The Horrifying World of PS1 Games for Babies – Caddicarus
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Today, Caddy is stuck. After waking up with tiny hands, he can now ONLY play games made for babies and toddlers on the PS1. Preschool video games have a rocky history, and continue to do so even today. Even though just saying that these are video games for preschoolers is enough to make your stomach turn. AVGN has looked at some, even PeanutButterGamer or PBG has, so it’s clearly something people like to see. Baby video games and toddler video games have been around ever since the days of the Atari 2600 and Colecovision, and in my opinion, they have always been nothing but a cash grab or sellout. By design, video game consoles are not meant for very young children. The controllers are the wrong size, the systems are often too delicate for sticky and clumsy hands to operate and they often require a decent level of reading skills and hand eye coordination to get enjoyment from. They were not built in the same way that Fisher Price or Vtech toys were – there were family-friendly games, but this was an industry meant for kids, teens and adults. Not toddlers. That’s why, when you see a game about Sesame Street, you get confused as to who would actually buy it. And that answer, in my opinion, is guilty parents spending too much time on the console and want to justify their purchase with video games for their youngest children. These games are too insultingly simple, too overpriced and provide NOTHING for anybody else in a family, so they are just there to be purchased to get the kids to shut up. Video game babysitting, basically. What’s the point of creating a functional or engaging expensive game when you can just plaster Peppa Pig on the cover, and wait for the money to roll in from the parents who don’t know any better, or are just letting their kids nag them into buying them? It’s ingenious, really. CD’s are cheap to produce and copy as well, WAY better than big cuddly toys. I mean, at least NES cartridges for Nintendo Systems were on a console with a simple controller – but a PS1 controller? With its awkward shape, analog sticks, d pad, start and select button, stick push-in buttons, 4 face buttons and 4 trigger buttons? WHAT WERE THEY THINKING. KIDS GAMES. REALLY. Anyway – get ready for some quality gameplay today, everyone. In this feature, you will find an Elmo’s Number Journey review with Elmo’s Number Journey gameplay, Elmo’s Letter Adventure review with Elmo’s Letter Adventure gameplay, Barbie Race and Ride review with Barbie Race and Ride gameplay, Barbie Explorer review with Barbie Explorer gameplay (which PBG or PeanutButterGamer took a look at), Rayman Junior review with Rayman Junior gameplay or Rayman Brain Games review with Rayman Brain Games gameplay (which AntDude took a look at), Easter Bunny’s Big Day review with Easter Bunny’s Big Day gameplay, Bear in the Big Blue House review with Bear in the Big Blue House gameplay, Fisher Price Rescue Heroes PS1 review with Rescue Heroes PS1 gameplay that was based on the Molten Menace set, Sesame Street Sports review with Sesame Street Sports gameplay, and probably in the most confusing name change overseas, a Party Time with Winnie the Pooh review with Party Time with Winnie the Pooh gameplay…….which in the US, is called Disney Pooh’s Party Game in Search of the Treasure review, with Disney Pooh’s Part Game in Search of the Treasure gameplay. My head hurts. And so do my small hands.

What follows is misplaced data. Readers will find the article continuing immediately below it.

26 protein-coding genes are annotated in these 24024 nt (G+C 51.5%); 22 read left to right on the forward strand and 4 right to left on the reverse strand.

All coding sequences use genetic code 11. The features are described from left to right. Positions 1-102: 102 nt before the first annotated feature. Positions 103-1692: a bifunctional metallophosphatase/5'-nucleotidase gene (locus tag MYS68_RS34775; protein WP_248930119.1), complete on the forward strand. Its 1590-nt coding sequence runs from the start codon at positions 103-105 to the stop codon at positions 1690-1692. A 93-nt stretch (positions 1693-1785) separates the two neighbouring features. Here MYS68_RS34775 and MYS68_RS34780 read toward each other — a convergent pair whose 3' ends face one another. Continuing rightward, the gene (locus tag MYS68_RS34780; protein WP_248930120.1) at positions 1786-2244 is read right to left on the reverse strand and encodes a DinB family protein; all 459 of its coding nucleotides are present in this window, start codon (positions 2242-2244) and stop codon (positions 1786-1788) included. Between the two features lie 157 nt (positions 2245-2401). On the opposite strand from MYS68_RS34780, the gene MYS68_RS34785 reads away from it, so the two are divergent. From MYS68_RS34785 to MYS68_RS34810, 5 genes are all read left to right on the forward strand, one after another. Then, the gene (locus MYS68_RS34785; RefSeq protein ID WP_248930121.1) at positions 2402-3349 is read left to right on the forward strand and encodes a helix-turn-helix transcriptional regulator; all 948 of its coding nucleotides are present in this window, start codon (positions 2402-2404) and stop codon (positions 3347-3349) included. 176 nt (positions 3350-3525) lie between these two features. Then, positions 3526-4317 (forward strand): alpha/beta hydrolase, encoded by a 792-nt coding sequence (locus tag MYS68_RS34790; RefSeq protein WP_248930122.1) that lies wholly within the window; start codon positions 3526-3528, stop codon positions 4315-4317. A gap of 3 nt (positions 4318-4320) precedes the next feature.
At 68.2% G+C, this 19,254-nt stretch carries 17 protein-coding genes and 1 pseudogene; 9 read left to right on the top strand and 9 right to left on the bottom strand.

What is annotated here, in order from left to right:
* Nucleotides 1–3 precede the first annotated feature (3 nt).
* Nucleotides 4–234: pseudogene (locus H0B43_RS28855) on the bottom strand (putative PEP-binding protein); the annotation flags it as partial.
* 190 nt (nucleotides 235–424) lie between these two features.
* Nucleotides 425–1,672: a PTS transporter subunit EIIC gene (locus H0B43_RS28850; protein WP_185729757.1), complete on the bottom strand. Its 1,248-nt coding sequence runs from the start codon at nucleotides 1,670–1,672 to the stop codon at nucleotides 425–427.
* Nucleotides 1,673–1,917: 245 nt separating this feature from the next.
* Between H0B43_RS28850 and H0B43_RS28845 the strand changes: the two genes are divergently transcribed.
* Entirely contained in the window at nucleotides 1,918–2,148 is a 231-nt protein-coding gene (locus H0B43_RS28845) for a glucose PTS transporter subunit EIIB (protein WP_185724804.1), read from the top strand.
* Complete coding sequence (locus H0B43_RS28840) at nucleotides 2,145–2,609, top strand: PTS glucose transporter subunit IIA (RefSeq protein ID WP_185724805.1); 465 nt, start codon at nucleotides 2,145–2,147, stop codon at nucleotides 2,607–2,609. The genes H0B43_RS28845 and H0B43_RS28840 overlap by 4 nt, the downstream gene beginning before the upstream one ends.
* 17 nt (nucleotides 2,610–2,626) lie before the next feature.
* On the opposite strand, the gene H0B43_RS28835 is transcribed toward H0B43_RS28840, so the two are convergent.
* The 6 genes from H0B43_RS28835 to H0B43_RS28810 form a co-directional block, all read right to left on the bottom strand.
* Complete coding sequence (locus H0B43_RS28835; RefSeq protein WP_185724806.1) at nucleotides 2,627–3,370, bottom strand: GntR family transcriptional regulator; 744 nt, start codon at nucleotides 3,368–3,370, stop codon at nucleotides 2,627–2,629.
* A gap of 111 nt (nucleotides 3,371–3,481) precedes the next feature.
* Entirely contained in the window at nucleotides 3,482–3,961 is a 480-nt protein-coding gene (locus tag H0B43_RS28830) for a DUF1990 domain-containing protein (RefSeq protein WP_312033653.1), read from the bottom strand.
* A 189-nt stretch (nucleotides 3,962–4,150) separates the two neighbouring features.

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#PS1 #Playstation #EducationalGames